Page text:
April 4, 2011

Cherry winter/spring

Now that spring is in full throttle, not to be denied or made to go back under that sleepy winter blanket, it is hard to look back at the coziness (and cold) of winter and feel any sort of warm glow inside. I am chomping at the bit for fresh baby vegetables from the garden and the bbq! Still, a few weeks ago things were not quite so far along and our almond tree, which now looks like this

looked like this

(As you can see in the first shot, it's raining today, which I why I did not go looking for wild leeks and did not make the pesto recipe that I am looking forward to sharing with you. But hey, all the more to look forward to, right?)

And in the fever of wanting, wanting, wanting spring and warmer weather I remembered that I still had a bag of cherries sitting in the back of my freezer that I halved, pitted and flash froze last summer. I knew I had to act fast. It would not do to have those cherries still around when the real competition came back on stage - fresh beats frozen any old day and I had saved those cherries so that I could have a burst of summer flavor in the depths of winter. So I thought and rummaged and came up with a plan. A sweet and simple plan, perfect to accompany a cup of tea on a raining spring day (like this one).

I structured my plan around the recipe for french-style yoghurt cake that was posted on Orangette way back and that I find myself turning to time and again for its simplicity and also because when I make it I can actually just use the yoghurt container, which makes me feel quirky and old-fashioned in a good way. Of course, you need to buy your yoghurt in a plastic container or jar that holds about 1/2 a cup but it's worth any possible extra effort involved because aside from feeling quirky and trendily old-fashioned, you'll also have the feeling that you really know what you're doing, you know, no measuring cups!

Of course the cherries gave the cake that little something extra. And in the process of measuring

and mixing

I realized that frozen cherries are incredibly delicious. I might even have to freeze up a bunch this summer and make some sort of slushy treat instead of waiting again until winter has come and gone to enjoy the bounty.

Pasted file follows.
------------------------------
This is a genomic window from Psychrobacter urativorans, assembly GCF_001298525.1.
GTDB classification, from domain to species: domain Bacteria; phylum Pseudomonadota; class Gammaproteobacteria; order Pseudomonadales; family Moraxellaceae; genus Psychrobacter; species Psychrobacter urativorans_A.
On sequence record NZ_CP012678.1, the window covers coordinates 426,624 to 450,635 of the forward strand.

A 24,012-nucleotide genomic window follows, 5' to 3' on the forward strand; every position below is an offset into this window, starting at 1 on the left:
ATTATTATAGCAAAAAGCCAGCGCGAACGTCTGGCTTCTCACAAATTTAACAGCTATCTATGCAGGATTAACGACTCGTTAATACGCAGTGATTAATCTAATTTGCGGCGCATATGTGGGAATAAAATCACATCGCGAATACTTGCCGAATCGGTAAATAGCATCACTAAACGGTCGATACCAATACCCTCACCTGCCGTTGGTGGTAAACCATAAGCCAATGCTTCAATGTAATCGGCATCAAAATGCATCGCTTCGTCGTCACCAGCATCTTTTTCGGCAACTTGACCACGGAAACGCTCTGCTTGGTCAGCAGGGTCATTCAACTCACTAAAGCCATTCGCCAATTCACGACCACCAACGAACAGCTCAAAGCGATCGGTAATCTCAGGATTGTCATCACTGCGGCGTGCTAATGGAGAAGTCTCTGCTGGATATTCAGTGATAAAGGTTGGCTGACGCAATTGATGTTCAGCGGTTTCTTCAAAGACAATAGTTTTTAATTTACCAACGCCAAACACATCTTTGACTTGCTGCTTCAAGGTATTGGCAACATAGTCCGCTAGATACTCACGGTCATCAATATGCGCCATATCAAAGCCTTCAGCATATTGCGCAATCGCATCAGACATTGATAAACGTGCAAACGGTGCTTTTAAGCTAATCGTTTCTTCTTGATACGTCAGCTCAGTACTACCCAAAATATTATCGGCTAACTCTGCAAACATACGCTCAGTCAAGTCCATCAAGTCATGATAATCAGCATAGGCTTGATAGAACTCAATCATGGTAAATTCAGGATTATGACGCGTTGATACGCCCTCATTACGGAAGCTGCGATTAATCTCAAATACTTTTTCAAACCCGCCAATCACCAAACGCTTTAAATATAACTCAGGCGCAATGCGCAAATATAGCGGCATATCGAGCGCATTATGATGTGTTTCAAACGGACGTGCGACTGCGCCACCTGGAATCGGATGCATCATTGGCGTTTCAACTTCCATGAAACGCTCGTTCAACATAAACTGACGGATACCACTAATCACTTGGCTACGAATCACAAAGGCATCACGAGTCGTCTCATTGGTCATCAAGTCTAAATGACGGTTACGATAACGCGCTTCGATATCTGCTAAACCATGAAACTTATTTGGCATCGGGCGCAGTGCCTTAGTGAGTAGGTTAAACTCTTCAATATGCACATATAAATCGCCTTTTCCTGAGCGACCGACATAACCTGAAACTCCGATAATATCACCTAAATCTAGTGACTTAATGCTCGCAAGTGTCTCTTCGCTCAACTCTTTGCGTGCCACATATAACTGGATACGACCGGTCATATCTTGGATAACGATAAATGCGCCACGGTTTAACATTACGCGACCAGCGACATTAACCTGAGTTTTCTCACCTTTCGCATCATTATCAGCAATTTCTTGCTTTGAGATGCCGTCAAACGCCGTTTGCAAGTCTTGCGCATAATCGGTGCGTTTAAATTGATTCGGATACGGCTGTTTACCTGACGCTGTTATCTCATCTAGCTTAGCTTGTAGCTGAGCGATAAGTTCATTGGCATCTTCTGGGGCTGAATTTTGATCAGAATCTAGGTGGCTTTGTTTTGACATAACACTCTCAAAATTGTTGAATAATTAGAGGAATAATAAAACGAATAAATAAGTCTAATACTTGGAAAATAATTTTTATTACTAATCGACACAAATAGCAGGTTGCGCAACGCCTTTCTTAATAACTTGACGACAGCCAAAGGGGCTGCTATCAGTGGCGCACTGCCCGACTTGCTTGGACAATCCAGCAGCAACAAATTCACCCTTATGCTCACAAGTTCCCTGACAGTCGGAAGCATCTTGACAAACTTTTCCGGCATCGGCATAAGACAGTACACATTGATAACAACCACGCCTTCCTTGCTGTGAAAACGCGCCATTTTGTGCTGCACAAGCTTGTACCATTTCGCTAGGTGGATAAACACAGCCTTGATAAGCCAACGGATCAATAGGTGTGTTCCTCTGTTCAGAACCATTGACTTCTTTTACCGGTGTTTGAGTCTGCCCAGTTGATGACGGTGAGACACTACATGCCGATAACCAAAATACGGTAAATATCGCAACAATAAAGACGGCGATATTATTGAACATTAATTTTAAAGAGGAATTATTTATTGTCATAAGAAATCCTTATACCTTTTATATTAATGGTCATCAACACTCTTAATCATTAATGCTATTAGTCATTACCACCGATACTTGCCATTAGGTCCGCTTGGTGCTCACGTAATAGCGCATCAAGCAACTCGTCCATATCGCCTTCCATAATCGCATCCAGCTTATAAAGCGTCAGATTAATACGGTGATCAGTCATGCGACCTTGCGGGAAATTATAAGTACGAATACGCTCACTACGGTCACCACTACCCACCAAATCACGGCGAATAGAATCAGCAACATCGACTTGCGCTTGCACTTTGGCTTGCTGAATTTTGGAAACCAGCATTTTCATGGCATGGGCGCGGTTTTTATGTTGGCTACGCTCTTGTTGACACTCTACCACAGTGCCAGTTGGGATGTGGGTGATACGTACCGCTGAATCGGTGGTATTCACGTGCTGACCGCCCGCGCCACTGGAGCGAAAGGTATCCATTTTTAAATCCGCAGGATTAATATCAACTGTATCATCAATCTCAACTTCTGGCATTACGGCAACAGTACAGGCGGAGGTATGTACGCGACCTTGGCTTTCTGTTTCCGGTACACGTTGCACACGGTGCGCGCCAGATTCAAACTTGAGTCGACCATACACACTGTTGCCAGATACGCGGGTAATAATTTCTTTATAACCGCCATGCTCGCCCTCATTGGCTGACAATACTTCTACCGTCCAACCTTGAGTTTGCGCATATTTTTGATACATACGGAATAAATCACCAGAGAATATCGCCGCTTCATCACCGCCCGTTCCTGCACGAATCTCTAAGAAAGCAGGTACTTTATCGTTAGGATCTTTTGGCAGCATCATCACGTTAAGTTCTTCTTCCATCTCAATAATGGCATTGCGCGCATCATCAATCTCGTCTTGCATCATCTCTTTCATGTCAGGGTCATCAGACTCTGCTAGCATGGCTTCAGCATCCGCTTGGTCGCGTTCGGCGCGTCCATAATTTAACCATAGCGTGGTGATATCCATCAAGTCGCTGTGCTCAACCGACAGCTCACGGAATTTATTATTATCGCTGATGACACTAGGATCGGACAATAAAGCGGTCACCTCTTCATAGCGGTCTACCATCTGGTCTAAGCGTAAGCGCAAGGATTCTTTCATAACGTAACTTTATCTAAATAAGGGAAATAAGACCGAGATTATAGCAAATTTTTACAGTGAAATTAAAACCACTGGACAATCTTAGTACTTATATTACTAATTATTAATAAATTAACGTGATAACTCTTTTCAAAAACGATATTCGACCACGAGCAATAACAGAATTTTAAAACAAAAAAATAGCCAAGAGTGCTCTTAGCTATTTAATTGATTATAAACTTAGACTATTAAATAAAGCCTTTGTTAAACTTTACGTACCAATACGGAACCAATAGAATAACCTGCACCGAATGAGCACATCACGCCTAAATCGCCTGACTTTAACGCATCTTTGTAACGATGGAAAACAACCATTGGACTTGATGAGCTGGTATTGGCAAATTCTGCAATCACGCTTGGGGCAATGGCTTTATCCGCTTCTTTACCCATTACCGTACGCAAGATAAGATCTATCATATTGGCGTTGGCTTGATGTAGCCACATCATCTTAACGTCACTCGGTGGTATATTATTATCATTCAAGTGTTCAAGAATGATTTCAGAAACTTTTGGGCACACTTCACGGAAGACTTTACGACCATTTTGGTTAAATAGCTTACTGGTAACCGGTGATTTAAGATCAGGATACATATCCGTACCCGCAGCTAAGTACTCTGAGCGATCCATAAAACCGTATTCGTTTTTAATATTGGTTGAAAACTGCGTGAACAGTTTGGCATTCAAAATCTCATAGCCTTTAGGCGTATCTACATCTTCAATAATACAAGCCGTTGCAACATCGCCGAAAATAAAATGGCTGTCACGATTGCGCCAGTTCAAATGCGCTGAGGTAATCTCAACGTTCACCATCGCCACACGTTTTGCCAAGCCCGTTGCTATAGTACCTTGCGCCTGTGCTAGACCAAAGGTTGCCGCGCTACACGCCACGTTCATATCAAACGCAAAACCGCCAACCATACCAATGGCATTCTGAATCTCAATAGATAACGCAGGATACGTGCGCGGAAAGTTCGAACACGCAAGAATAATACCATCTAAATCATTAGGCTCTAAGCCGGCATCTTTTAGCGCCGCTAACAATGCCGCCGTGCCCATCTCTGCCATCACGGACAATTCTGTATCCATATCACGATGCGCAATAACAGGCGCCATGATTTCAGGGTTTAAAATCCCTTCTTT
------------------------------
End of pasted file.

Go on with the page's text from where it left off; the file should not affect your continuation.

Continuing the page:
I only made a few minor adjustments to the Orangette recipe. I added the cherries, of course, and a pinch or two of salt (I like my sweets a little salty). I also reduced the amount of sugar slightly and used vegetable oil instead of canola oil. And I left out the glaze because I didn't want anything interfering with the cherries. But feel free to add it, if you want. You will find the recipe for it in the original post.

I have a habit of making cakes in miniature pans like the one above. There are only two of us and, although it may be hard to believe, there really is only so much cake two people can eat. With the smaller cake pans I can put one out to eat right away and freeze the others for later on in the week or to bring along on a spontaneous visit to a friend.

So here's the recipe. Enjoy!

Yoghurt cake with summer cherries (for winter!)
Slightly adapted from the recipe posted on Orangette

(again 1 jar equals about 1/2 cup)

1 jar plain yogurt, whole milk (I know, I know, but whole milk yogurt is soooo much better, especially when you bake)

1 3/4 jars sugar

3 large eggs

3 jars unbleached all-purpose flour

2 tsp. baking powder

a pinch of salt

1 jar vegetable oil

2 tsp grated lemon zest (you could substitute the lemon zest for orange zest if you want a cherry-orange cake. With toasted almond slivers or pecans on top....)

About 15 to 20 halved and pitted cherries, frozen, depending on how cherry you want it. (That will give you 30-40 cherry halves).

Preheat oven to 350º Fahrenheit (180º Celsius)

In a large bowl combine the yogurt, eggs and sugar and stir until well blended. Add the flour, baking powder and lemon zest, if using. Combine. Now comes the odd part. Add the oil. It won't stir in right away and will look like a gloppy mess but keep stirring and it will blend in eventually. Pour about half the batter into a buttered 9-inch round cake pan or divide half of the batter between 4 4-inch cake pans. Place half of the frozen cherry halves cut-side down on the batter. Don't worry, they will sink a bit. Add the rest of the batter, dividing in among the pans if you are using more than one. Put the pan or pans in the oven and bake for about 10 minutes until the cake has just started to set. Carefully plop the remaining cherries, cut side down, on top of the cake in a pretty pattern of your choice. Slide the cake back into the oven and continue baking for another 10-15 minutes or until toothpick stuck into the center of the cake comes out clean. I've found that the cakes take a little longer to bake because of the fruit.

Let the cakes cool on a rack. I find it best to remove them from the pan after about 15 minutes and then let them continue to cool completely. They tend to slide out easier when they are still warm.

No comments:

Post a Comment